How your business ranks in Google, Bing, and Yahoo is important for obvious reasons. Logically you use keywords and use the traditional techniques to optimize your site. Those techniques will get you only part way to where you need to be. Google now factors in your social credibility. If your business is on Google+ and you have more followers than a competitor, your business will rank higher in keyword search results, all other things being equal. But it doesn’t end there. If you have a YouTube channel, that will boost your ranking, too. Don’t forget that Google owns YouTube. Google will even add a clickable thumbnail to your videos in search results. Studies show that searchers will bypass text results in favor of ones containing videos. The number of views and viewer rankings also factor in to where you show up. Google even gives more weight if viewers watch the video all the way to the end rather than cut out early. Google casts a wide net beyond its own properties to accumulate even more information about your social presence. Google doesn’t have access to everything inside the Facebook empire but it certainly knows if your business has a page there.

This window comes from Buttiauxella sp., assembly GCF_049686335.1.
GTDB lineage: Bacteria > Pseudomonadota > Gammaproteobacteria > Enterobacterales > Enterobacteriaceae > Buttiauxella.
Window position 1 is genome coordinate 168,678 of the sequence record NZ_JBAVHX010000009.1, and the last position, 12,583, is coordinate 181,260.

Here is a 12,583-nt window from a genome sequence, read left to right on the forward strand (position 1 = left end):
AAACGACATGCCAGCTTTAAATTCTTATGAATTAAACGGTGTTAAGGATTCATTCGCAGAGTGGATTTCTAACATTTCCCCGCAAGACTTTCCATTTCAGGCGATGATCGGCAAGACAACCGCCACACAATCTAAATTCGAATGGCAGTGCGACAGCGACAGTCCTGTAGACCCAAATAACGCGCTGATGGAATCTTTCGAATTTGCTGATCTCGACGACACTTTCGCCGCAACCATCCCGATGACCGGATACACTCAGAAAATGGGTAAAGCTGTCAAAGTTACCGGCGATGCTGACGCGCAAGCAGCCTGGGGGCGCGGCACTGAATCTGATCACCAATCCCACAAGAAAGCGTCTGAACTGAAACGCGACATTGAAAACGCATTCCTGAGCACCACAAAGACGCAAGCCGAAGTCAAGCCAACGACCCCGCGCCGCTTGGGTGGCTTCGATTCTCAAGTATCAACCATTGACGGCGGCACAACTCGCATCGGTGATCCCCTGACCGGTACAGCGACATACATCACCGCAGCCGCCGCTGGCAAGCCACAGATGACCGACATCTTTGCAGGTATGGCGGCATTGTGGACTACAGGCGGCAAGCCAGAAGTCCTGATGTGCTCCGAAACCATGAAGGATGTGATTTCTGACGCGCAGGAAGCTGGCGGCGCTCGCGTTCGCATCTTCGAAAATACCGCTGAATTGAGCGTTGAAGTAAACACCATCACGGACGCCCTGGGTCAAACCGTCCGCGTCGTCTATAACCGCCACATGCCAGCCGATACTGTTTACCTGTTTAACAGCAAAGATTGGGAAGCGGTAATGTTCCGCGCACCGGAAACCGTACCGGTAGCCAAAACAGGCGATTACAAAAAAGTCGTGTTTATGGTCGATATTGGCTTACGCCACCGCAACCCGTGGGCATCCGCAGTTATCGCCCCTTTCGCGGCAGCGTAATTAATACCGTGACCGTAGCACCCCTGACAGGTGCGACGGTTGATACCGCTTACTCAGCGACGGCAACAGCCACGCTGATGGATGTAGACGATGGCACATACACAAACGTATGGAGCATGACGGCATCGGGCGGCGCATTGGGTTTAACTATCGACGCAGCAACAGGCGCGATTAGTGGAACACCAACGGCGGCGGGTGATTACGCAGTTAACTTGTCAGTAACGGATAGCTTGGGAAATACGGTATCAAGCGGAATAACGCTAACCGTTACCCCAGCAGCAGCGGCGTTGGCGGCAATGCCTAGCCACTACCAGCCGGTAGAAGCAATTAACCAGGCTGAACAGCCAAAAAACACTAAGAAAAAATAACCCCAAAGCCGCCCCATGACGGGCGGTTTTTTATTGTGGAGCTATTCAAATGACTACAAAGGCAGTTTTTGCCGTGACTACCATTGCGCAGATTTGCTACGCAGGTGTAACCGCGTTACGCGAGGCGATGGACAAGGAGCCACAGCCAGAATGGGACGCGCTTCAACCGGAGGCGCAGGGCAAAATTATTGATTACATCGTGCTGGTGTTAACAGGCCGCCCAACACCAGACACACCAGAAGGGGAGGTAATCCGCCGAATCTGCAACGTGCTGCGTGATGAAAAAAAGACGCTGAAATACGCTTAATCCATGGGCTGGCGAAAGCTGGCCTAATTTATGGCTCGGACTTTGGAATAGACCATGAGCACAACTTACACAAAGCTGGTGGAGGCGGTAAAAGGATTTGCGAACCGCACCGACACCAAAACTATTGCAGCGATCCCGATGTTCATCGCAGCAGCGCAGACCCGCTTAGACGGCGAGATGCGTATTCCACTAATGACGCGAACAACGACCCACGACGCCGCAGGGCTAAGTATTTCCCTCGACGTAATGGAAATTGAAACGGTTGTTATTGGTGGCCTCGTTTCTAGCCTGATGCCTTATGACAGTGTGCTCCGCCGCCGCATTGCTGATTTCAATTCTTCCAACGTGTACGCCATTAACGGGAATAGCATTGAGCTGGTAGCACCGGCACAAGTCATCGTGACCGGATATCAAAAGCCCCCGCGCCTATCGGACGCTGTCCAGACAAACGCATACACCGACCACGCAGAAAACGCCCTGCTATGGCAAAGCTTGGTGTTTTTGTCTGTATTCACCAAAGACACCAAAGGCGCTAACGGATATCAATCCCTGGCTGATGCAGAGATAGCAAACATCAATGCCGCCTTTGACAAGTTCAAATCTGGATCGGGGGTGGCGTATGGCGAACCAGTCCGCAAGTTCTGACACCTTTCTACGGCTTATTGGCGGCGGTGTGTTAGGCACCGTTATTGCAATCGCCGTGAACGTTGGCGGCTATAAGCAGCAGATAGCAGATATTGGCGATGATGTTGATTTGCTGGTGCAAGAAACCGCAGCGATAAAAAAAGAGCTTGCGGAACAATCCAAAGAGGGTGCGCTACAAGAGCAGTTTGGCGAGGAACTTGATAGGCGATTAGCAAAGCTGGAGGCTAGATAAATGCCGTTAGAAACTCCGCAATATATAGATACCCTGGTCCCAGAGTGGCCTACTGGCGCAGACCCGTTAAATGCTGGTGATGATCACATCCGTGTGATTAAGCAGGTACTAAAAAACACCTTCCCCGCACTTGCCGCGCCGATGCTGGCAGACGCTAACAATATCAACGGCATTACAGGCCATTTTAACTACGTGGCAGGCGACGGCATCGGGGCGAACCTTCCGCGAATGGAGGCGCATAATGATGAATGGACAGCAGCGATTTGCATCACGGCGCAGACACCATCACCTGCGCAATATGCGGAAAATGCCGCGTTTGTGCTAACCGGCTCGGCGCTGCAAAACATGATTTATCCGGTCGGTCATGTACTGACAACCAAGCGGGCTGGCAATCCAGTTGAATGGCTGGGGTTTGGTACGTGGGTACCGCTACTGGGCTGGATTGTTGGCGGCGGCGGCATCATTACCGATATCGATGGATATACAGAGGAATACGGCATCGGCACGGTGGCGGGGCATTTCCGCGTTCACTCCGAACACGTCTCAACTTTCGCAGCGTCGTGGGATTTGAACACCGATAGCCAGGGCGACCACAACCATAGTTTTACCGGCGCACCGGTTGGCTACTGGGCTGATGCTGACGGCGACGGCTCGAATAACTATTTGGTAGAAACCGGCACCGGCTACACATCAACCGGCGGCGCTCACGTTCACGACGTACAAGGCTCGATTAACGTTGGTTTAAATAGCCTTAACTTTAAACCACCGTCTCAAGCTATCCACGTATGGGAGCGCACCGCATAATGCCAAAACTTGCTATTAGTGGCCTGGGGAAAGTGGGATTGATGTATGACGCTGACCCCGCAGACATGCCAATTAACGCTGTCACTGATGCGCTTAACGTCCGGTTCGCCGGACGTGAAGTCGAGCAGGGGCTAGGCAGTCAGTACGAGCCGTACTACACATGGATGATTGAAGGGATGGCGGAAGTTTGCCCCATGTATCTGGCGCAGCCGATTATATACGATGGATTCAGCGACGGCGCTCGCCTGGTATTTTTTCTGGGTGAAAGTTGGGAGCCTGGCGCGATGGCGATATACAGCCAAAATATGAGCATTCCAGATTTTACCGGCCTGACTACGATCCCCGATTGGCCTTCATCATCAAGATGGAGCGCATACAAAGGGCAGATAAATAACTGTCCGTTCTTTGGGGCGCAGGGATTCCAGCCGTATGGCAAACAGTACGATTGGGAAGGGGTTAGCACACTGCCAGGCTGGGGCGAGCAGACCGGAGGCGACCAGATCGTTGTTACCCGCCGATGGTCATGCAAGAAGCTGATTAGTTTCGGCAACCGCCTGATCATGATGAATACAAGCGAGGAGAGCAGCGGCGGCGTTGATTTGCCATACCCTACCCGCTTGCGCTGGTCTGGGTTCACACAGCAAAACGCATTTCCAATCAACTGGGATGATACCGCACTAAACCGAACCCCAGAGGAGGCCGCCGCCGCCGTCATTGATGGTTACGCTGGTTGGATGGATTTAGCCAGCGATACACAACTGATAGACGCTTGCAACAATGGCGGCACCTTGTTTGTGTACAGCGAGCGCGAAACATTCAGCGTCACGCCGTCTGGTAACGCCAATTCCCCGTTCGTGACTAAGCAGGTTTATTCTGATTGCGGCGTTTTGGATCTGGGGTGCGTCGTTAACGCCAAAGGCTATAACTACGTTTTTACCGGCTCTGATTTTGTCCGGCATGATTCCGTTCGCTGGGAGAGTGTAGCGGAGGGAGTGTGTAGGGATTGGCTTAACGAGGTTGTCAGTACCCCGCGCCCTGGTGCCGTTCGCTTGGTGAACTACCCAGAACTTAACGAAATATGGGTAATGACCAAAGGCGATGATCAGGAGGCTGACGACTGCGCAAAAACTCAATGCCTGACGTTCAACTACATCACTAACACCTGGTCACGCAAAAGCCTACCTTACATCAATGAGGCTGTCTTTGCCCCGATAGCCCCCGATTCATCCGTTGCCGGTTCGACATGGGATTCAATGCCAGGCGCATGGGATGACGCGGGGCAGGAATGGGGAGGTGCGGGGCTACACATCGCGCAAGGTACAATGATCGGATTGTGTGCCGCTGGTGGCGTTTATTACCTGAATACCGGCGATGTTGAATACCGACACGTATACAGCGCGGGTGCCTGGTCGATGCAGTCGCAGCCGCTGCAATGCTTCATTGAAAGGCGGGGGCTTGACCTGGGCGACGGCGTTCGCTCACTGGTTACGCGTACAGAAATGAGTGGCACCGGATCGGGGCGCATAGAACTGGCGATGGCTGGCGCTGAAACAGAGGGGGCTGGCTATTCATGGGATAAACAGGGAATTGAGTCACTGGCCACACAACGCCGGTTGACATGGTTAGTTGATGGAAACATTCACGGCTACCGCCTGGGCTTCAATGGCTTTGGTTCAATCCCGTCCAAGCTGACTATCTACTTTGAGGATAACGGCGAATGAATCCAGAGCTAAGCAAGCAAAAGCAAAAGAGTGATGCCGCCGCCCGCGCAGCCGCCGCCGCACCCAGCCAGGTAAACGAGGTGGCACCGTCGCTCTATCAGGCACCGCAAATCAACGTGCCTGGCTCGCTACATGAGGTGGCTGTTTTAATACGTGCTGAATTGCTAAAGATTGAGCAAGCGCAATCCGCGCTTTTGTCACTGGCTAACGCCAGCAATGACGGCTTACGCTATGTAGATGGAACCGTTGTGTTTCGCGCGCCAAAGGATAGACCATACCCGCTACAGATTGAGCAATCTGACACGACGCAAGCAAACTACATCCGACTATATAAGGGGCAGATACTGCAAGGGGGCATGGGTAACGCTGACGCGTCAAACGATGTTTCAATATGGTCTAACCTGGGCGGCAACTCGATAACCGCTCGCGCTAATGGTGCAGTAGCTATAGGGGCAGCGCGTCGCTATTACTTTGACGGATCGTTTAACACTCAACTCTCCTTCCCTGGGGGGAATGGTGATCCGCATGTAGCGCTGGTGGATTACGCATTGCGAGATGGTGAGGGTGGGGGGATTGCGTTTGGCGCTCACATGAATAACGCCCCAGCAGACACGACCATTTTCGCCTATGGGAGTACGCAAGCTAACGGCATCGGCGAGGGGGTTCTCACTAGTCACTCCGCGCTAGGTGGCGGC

If that is not enough of a motivation to pay attention to social, consider what Facebook is doing with its billions of dollars spent on R&D. Currently for most users when you use the Facebook search you will find results within Facebook followed by a generic keyword search in Bing. This year Facebook will be rolling out what it calls Graph Search. With a huge captive audience it is making a move to compete against Google and other conventional search engines. You can try Graph Search here. Essentially they are leveraging that huge database of likes to better help people find precisely what they really want. Let’s say you are searching for a restaurant. You can fine tune the search by cuisine and city, just as you can using Google. But, with Facebook you can also factor in “liked by my friends” and even “visited by my friends” all from a single search screen. There is obviously much more depth available with Facebook’s vast data. If Graph Search catches on, why would anyone use Google?
It’s a new environment and proper online execution requires a willingness to adapt to the rapidly changing landscape of social and search.
This is Vilfredo Praeto. In 1906 he observed that 20% of the pea pods in his garden contained 80% of the peas. He then looked around at land ownership in Italy and discovered that 80% of the land was owned by 20% of the people. As he noticed the same pattern in other phenomena, he developed the Praeto Principle – “80% of the effects come from 20% of the causes.” In business it is often applied to sales and profits – “80% of the sales/profits come from 20% of the customers.” The Praeto Principle is important when developing an online presence. Everything should be focused on attracting more “ideals” like the most profitable 20%. 20% is a rough estimate. In some situations it might be 10% or 5% or 15%. The point is that profiling your “ideals” is something you should consider before starting your next online project.